Step-by-Step Guide to Selling Your First Travel Photos

Isn’t it wonderful to be able to make a living by traveling? To be a roaming, world-trotting photographer? I receive a lot of queries about how to get started selling your photos. The tourism industry is flooded with ambitious photographers, making it difficult to break in if you don’t know what you’re doing. This is a concrete guide on how to get your first gigs for a travel magazine.

1. Understand what is requested

Look through every travel magazine you can find and try to understand what kind of pictures are used, and how they are used. Check out the opening shots, portraits, landscape shots, detail pictures, indoors and outdoors. When you need to cover five spreads there’ll have to be a lot of diversity in the pictures, but in the same time they need to convey the same mood and each contribute to the story.

2. Publish a great online portfolio

This seems pretty obvious, right? But to make a successful portfolio you need to put yourself in the seat of the editor you are approaching.It’s great if you are able to shoot weddings, portraits, studio, motor sports and kids. But the editors you are going to approach doesn’t care about that, he/she only wants to know if you’ll be able to pull of that Havana article. Show him or her that travel photography is your main focus.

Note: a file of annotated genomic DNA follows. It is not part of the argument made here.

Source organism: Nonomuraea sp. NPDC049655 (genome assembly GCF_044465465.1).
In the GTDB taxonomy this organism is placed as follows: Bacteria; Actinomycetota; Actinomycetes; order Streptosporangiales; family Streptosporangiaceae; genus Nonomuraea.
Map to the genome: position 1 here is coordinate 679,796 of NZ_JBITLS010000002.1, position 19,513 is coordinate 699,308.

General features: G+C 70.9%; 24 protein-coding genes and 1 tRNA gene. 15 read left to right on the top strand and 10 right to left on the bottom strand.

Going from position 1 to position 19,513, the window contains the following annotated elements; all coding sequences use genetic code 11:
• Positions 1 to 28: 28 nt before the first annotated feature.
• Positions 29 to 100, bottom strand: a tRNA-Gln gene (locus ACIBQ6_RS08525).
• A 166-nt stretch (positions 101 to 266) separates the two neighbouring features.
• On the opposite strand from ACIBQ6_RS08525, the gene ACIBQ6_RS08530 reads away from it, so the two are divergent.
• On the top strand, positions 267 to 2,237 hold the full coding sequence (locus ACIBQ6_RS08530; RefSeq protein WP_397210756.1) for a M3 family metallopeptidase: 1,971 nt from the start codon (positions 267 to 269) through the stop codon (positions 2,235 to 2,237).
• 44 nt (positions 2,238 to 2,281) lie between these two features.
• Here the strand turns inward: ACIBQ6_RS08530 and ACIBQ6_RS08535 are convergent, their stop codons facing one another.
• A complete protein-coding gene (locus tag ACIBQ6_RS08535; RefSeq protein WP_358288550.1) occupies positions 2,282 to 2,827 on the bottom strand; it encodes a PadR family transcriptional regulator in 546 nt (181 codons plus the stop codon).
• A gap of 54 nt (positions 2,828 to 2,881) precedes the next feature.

Maybe the wedding shots fits better on a totally separate website, away from the travel, documentary and portraits? A good bench-mark could be to include three travel categories (portraits, stories and hotels, or whatever you want to specialize in) with no more than 20 pictures in each. Ads and editors are busy people and do not have time to look for the good shots. Just include your absolute best images and let every picture reflect your unique style.

Travel Photo 1

And with photography, practice makes perfect. If you regularly take pictures on your travels and trips, you’ll have noticed how much the quality improves over time. Maybe you’re now taking ten shots at slightly different angles rather than a one-click risk. Or use the crop function, maybe add a filter, adjust the lighting and contrast, or just let the phone do the adjusting. It’s easy to turn even a mediocre photograph into a work of art with the wide range of simple digital tools and applications available today.

3. Learn how to write